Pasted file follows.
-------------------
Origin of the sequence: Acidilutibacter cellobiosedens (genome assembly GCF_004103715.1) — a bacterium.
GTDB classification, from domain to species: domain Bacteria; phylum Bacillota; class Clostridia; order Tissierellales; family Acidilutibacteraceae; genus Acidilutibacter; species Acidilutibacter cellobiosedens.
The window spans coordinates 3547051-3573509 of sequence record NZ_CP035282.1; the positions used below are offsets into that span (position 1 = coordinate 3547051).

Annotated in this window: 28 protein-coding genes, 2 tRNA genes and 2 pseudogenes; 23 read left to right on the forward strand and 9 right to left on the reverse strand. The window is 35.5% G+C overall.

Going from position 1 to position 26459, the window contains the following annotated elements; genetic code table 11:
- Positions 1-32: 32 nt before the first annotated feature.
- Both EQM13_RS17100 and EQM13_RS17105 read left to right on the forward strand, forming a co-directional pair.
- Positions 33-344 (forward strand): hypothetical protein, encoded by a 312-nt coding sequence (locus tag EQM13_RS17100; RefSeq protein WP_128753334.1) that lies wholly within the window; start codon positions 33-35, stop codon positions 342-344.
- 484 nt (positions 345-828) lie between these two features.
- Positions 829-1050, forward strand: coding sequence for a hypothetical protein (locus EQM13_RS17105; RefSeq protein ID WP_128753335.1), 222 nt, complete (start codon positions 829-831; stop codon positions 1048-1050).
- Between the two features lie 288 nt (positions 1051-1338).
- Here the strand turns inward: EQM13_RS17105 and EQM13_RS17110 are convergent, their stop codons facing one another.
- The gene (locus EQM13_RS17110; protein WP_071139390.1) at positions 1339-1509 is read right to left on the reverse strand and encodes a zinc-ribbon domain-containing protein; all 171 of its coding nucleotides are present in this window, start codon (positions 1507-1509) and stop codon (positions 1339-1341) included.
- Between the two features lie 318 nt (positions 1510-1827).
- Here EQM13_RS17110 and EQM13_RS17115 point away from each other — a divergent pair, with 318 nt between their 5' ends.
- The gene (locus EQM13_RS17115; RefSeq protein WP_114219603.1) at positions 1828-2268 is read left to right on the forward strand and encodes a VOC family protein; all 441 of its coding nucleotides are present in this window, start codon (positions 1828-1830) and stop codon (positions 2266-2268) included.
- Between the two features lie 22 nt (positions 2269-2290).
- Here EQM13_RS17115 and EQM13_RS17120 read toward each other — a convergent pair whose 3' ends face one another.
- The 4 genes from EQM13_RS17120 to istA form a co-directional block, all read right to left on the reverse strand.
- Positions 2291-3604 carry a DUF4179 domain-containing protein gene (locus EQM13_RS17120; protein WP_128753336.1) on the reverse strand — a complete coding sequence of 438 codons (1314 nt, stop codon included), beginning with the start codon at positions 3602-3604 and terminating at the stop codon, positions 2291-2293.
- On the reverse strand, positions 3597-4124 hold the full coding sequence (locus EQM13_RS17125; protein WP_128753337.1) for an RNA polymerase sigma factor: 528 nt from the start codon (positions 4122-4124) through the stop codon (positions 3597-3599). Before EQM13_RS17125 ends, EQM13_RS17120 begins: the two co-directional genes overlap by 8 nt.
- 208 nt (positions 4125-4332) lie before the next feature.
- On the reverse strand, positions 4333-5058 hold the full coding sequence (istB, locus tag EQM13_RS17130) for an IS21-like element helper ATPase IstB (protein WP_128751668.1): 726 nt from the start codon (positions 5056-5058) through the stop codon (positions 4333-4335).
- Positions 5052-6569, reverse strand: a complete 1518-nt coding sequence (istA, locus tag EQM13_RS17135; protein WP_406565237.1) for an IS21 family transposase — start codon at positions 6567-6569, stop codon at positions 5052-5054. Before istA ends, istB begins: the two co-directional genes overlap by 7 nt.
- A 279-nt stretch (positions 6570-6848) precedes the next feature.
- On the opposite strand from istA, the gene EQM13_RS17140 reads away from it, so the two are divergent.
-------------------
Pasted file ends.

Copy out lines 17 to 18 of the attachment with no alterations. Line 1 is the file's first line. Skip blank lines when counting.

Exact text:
- Between the two features lie 22 nt (positions 2269-2290).
- Here EQM13_RS17115 and EQM13_RS17120 read toward each other — a convergent pair whose 3' ends face one another.